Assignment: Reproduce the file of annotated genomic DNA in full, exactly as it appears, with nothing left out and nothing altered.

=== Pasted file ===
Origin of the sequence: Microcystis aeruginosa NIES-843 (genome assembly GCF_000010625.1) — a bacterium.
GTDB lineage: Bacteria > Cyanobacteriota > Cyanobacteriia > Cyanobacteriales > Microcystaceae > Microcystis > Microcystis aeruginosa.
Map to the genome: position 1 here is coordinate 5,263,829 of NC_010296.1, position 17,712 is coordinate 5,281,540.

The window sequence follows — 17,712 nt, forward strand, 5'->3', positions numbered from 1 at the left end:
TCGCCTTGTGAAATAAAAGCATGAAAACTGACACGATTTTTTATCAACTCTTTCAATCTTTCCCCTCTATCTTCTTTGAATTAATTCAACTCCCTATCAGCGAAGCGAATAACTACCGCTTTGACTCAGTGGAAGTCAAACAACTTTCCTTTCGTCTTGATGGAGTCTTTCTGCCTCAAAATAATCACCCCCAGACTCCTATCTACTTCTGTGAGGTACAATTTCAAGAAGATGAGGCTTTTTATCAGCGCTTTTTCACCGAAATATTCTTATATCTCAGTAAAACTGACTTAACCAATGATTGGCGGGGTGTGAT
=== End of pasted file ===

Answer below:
Origin of the sequence: Microcystis aeruginosa NIES-843 (genome assembly GCF_000010625.1) — a bacterium.
GTDB lineage: Bacteria > Cyanobacteriota > Cyanobacteriia > Cyanobacteriales > Microcystaceae > Microcystis > Microcystis aeruginosa.
Map to the genome: position 1 here is coordinate 5,263,829 of NC_010296.1, position 17,712 is coordinate 5,281,540.

The window sequence follows — 17,712 nt, forward strand, 5'->3', positions numbered from 1 at the left end:
TCGCCTTGTGAAATAAAAGCATGAAAACTGACACGATTTTTTATCAACTCTTTCAATCTTTCCCCTCTATCTTCTTTGAATTAATTCAACTCCCTATCAGCGAAGCGAATAACTACCGCTTTGACTCAGTGGAAGTCAAACAACTTTCCTTTCGTCTTGATGGAGTCTTTCTGCCTCAAAATAATCACCCCCAGACTCCTATCTACTTCTGTGAGGTACAATTTCAAGAAGATGAGGCTTTTTATCAGCGCTTTTTCACCGAAATATTCTTATATCTCAGTAAAACTGACTTAACCAATGATTGGCGGGGTGTGAT